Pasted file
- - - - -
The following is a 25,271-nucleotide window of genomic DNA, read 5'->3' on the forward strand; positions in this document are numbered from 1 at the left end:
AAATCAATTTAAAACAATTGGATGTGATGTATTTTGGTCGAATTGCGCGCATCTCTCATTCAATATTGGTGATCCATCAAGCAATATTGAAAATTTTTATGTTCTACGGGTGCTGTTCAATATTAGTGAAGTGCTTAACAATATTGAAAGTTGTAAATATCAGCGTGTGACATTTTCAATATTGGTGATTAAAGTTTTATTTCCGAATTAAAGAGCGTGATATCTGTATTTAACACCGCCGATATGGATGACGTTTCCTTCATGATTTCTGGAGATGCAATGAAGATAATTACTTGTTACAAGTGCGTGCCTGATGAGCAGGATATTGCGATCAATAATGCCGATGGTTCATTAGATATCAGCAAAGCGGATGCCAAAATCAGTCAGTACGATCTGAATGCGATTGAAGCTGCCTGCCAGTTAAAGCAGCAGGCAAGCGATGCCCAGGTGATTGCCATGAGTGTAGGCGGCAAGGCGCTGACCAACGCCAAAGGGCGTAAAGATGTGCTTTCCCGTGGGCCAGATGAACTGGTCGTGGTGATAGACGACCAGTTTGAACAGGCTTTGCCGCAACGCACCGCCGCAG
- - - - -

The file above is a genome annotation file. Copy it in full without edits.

The following is a 25,271-nucleotide window of genomic DNA, read 5'->3' on the forward strand; positions in this document are numbered from 1 at the left end:
AAATCAATTTAAAACAATTGGATGTGATGTATTTTGGTCGAATTGCGCGCATCTCTCATTCAATATTGGTGATCCATCAAGCAATATTGAAAATTTTTATGTTCTACGGGTGCTGTTCAATATTAGTGAAGTGCTTAACAATATTGAAAGTTGTAAATATCAGCGTGTGACATTTTCAATATTGGTGATTAAAGTTTTATTTCCGAATTAAAGAGCGTGATATCTGTATTTAACACCGCCGATATGGATGACGTTTCCTTCATGATTTCTGGAGATGCAATGAAGATAATTACTTGTTACAAGTGCGTGCCTGATGAGCAGGATATTGCGATCAATAATGCCGATGGTTCATTAGATATCAGCAAAGCGGATGCCAAAATCAGTCAGTACGATCTGAATGCGATTGAAGCTGCCTGCCAGTTAAAGCAGCAGGCAAGCGATGCCCAGGTGATTGCCATGAGTGTAGGCGGCAAGGCGCTGACCAACGCCAAAGGGCGTAAAGATGTGCTTTCCCGTGGGCCAGATGAACTGGTCGTGGTGATAGACGACCAGTTTGAACAGGCTTTGCCGCAACGCACCGCCGCAG